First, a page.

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Low vagal tone is associated with impaired post stress recovery of cardiovascular, endocrine, and immune markers.


Weber, C S; Thayer, J F; Rudat, M; Wirtz, P H; Zimmermann-Viehoff, F; Thomas, A; Perschel, F H; Arck, P C; Deter, H C (2010). Low vagal tone is associated with impaired post stress recovery of cardiovascular, endocrine, and immune markers. European Journal of Applied Physiology, 109(2):201-11.

Abstract

Reduced heart rate variability (HRV) and delayed blood pressure recovery are associated with increased cardiovascular risk. Besides this evident link, the vagus is thought to play an inhibitory role in the regulation of other allostatic systems, including inflammation and the hypothalamic-pituitary-adrenal (HPA) axis. However, human evidence is scarce. To further explore these associations and with special regard to the postulated mediating role of the vagus, we hypothesised that subjects with low vagal tone as indexed by reduced resting HRV would show impaired post-stress recovery of cardiovascular, endocrine and immune system markers involved in cardiovascular pathology. 44 healthy men underwent a standardised mental stress test. Besides continuous measurement of systolic and diastolic blood pressure (SBP, DBP), heart rate (HR), and HRV serum cortisol, tumour necrosis factor-alpha (TNF-alpha), and interleukin-6 (IL-6) were measured before, after, 20, and 60 min after stress. Low versus high HRV groups was defined by median split on resting HRV (RMSSD). The task elicited significant time effects for SBP, DBP, HR, HRV, cortisol, and TNF-alpha. Subjects with low baseline HRV showed almost no modulation of HRV coupled with overall reduced HRV levels, and impaired recovery of DBP, cortisol, and TNF-alpha. Confirming our hypothesis, low vagal tone was associated with impaired recovery of cardiovascular, endocrine, and immune markers in healthy males. The data support an inhibitory role of the vagus in the regulation of allostatic systems as described in the neurovisceral integration model. We posit reduced resting HRV as a risk marker for future cardiovascular and other stress-related disease.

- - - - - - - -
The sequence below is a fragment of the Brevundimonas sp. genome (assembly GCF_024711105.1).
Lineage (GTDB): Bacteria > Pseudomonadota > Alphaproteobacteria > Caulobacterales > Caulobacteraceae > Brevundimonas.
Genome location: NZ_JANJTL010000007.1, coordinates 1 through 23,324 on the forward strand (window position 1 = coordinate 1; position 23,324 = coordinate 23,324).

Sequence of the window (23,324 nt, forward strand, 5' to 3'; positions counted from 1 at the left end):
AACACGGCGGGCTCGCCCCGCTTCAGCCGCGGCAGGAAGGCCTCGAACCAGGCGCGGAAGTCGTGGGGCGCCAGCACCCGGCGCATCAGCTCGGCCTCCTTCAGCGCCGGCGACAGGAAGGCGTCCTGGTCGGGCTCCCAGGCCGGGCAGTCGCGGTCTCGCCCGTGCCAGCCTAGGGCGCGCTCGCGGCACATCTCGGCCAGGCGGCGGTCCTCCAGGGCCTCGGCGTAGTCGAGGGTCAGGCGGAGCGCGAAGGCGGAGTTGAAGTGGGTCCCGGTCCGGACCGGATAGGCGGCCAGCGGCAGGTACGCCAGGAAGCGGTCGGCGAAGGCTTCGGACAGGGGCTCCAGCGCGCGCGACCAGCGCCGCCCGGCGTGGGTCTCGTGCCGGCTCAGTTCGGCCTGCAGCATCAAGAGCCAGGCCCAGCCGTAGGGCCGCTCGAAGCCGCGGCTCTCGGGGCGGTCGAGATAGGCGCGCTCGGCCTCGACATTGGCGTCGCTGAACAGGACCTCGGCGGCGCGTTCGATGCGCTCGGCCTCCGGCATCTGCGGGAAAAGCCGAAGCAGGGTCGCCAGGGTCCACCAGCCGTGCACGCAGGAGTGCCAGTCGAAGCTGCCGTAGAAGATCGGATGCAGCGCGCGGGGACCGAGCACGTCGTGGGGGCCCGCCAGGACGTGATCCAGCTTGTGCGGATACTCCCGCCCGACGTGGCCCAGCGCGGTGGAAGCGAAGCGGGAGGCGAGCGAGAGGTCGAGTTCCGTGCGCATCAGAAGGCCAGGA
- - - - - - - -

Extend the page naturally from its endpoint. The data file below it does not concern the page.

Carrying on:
Abstract

Reduced heart rate variability (HRV) and delayed blood pressure recovery are associated with increased cardiovascular risk. Besides this evident link, the vagus is thought to play an inhibitory role in the regulation of other allostatic systems, including inflammation and the hypothalamic-pituitary-adrenal (HPA) axis. However, human evidence is scarce. To further explore these associations and with special regard to the postulated mediating role of the vagus, we hypothesised that subjects with low vagal tone as indexed by reduced resting HRV would show impaired post-stress recovery of cardiovascular, endocrine and immune system markers involved in cardiovascular pathology. 44 healthy men underwent a standardised mental stress test. Besides continuous measurement of systolic and diastolic blood pressure (SBP, DBP), heart rate (HR), and HRV serum cortisol, tumour necrosis factor-alpha (TNF-alpha), and interleukin-6 (IL-6) were measured before, after, 20, and 60 min after stress. Low versus high HRV groups was defined by median split on resting HRV (RMSSD). The task elicited significant time effects for SBP, DBP, HR, HRV, cortisol, and TNF-alpha. Subjects with low baseline HRV showed almost no modulation of HRV coupled with overall reduced HRV levels, and impaired recovery of DBP, cortisol, and TNF-alpha. Confirming our hypothesis, low vagal tone was associated with impaired recovery of cardiovascular, endocrine, and immune markers in healthy males. The data support an inhibitory role of the vagus in the regulation of allostatic systems as described in the neurovisceral integration model. We posit reduced resting HRV as a risk marker for future cardiovascular and other stress-related disease.

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Additional indexing

Item Type:Journal Article, refereed, original work
Communities & Collections:06 Faculty of Arts > Institute of Psychology
Dewey Decimal Classification:150 Psychology
Date:2010
Deposited On:31 Aug 2010 09:17
Last Modified:07 Apr 2017 16:17
Publisher:Springer
ISSN:1439-6319
Free access at:Publisher DOI. An embargo period may apply.
Publisher DOI:https://doi.org/10.1007/s00421-009-1341-x
PubMed ID:20052593

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